Sunday, February 19, 2012

Dead or dying

Everywhere you look, cedar trees in Bastrop county are dying. Just about every one on my property has turned to brown since last summer. What’s up with that?

Daniel Lewis of the Texas Forest Service came to have a look and concluded the culprit is Chrysobothris texana, a Buprestid beetle.The critter is a native, not an invasive, species that won’t attack healthy tress. But the years of drought seem to have stressed the trees and made them vulnerable to infestation by this pest. This bug is not to be confused with the Cedar bark beetle which is more commonly seen in dry years.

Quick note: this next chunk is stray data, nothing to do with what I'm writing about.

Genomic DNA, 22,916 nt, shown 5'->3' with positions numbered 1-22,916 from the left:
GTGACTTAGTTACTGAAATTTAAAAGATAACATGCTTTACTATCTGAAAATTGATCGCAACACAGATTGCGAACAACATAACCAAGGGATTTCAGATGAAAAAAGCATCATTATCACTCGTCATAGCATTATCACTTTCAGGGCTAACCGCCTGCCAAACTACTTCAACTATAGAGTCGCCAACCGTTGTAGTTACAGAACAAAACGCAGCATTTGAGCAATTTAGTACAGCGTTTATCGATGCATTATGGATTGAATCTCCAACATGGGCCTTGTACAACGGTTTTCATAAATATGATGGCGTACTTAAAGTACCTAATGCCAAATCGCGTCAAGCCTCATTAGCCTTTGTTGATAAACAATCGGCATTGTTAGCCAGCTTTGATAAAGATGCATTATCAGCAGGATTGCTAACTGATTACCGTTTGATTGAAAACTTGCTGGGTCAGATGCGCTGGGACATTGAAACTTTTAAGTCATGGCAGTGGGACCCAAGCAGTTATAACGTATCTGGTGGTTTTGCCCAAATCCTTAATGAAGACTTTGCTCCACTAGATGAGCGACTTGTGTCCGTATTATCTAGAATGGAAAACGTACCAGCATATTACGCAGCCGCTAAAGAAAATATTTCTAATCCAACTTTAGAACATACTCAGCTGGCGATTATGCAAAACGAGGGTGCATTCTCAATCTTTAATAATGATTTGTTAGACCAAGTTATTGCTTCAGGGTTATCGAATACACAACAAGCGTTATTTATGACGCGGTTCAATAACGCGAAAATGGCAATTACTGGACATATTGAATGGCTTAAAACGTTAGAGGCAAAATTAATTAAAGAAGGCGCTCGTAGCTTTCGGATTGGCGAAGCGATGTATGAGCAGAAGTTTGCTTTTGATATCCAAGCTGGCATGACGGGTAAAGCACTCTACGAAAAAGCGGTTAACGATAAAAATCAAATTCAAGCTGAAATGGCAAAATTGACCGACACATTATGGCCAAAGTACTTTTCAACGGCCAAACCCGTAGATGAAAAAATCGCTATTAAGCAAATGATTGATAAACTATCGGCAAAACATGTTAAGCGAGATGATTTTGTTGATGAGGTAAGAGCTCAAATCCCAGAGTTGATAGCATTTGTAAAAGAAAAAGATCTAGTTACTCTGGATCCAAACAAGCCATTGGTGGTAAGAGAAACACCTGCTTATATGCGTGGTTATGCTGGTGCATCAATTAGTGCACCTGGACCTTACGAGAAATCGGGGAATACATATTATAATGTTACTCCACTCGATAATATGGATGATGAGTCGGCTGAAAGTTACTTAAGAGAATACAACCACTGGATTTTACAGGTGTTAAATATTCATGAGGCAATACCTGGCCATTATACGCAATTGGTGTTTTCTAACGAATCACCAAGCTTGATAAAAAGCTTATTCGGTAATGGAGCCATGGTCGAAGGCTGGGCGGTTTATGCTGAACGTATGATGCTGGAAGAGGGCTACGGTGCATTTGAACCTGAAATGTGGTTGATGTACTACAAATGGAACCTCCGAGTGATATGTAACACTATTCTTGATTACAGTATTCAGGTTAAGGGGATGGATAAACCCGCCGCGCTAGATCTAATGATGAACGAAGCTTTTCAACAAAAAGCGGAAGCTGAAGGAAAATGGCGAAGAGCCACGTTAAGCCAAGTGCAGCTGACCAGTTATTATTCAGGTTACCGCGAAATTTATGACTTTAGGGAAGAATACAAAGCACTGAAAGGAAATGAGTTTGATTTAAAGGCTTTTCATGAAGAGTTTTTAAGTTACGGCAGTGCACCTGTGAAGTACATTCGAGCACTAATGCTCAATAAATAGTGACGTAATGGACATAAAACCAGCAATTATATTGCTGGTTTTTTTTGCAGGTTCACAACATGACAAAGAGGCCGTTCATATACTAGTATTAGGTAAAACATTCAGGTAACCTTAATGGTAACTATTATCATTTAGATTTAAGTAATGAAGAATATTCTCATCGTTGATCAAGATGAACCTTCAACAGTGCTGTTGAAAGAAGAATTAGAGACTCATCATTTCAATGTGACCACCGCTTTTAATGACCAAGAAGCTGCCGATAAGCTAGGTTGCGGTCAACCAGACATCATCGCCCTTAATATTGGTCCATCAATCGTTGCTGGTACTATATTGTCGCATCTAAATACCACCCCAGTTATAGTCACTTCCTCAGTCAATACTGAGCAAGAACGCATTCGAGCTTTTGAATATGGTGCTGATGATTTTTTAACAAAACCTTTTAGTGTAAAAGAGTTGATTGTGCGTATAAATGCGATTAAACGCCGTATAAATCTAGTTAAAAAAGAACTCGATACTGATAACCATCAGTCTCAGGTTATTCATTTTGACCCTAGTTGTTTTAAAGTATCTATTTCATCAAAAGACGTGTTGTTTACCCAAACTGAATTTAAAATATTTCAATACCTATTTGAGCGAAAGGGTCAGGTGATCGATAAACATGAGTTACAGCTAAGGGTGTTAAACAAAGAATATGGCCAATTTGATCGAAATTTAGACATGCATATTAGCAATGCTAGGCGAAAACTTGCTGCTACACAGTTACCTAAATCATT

Supplemental watering would reduce stress on the trees . . . if it’s not already too late. But what’s the trade-off in depletion to the aquifers? If we are on our way to becoming a desert, what’s the point of fighting the inevitable?

It is sad to see these drastic changes to our Central Texas landscape. Cedars have been unfairly maligned and there are plenty of cedar-haters out there. If you are among them, please have a look at Elizabeth McGreevy’s research that debunks the myths about cedars.

Cedars RIP.

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